New York's Cooperative and Condominium Community

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Condo Power

Five years ago, when Jodie Garay, her husband, and her daughter moved from their apartment in Park Slope to a condo in Cobble Hill, both Brooklyn neighborhoods, they were overjoyed with the change. Not only were they thrilled with the space - the 2,000 square feet, the high ceilings, the views of Manhattan and the East River - but they were very pleased with their financial investment as well. For $400,000, they had increased their living space by nearly a third, were in walking distance of their daughter's school, and, last but hardly least, they had a guaranteed parking spot for their car.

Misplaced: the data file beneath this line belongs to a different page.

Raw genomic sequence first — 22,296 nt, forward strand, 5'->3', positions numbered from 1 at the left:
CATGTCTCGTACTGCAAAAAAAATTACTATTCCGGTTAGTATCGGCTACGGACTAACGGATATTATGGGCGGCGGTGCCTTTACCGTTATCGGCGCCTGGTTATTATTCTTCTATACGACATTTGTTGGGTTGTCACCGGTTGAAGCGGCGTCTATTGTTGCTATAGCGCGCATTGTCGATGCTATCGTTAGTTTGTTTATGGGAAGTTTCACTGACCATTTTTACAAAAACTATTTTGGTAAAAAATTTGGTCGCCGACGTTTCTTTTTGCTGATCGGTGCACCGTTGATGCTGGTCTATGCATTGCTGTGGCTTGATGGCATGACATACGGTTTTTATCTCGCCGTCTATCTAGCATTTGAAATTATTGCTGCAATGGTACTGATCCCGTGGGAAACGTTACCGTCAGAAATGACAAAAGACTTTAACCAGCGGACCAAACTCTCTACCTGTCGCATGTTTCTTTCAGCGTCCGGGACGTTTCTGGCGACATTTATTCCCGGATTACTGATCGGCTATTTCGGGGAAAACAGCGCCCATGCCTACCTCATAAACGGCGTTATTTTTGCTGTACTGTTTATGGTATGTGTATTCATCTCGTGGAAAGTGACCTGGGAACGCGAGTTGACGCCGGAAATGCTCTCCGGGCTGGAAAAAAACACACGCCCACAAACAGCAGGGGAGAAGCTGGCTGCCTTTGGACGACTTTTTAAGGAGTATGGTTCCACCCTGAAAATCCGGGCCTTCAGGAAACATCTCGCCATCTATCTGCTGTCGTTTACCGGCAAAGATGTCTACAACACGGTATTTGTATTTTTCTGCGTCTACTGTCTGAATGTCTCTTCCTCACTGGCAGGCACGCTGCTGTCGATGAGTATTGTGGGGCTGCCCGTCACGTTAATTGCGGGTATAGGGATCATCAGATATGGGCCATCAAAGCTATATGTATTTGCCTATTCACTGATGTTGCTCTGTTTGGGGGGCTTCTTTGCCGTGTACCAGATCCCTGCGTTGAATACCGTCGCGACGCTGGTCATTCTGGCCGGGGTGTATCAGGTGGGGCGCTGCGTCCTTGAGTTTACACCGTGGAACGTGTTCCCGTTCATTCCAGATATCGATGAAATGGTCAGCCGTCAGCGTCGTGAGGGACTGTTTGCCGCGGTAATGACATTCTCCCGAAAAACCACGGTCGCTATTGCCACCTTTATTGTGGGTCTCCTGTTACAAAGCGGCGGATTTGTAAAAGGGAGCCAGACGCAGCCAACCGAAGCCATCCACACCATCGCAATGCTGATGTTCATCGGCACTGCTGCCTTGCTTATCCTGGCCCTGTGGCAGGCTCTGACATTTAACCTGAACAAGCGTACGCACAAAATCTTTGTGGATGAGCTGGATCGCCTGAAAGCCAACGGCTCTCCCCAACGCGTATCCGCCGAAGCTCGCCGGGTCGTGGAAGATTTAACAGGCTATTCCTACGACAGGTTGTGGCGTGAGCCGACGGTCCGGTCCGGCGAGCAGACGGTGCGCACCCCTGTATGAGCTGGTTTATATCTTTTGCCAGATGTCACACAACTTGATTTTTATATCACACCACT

Nothing, they thought, could be better. That was until the defects started to show. First, it was an issue with the windows. Then, there were the floors. After that, they started hearing complaints from other owners about the building's heating and cooling systems. Finally, there was the kicker: when it rained, the roof leaked. From daydream to nightmare - all in 12 months. "They cut corners every place they could," says Garay about the building's sponsor.

It has taken nearly five years for the condominium board to negotiate a settlement on the major problems in the building, and, with luck, the repairs will start this summer. Under the terms of the agreement, the board will fix the windows and the roof, and the sponsor will pick up the tab. There are upsides and downsides to the deal. While the board won't have to levy an assessment to fix the major structural issues, the drawn-out negotiating process has drained the seven board members and the unit-owners alike. "It's really been a test of endurance," says Garay, the board's co-president.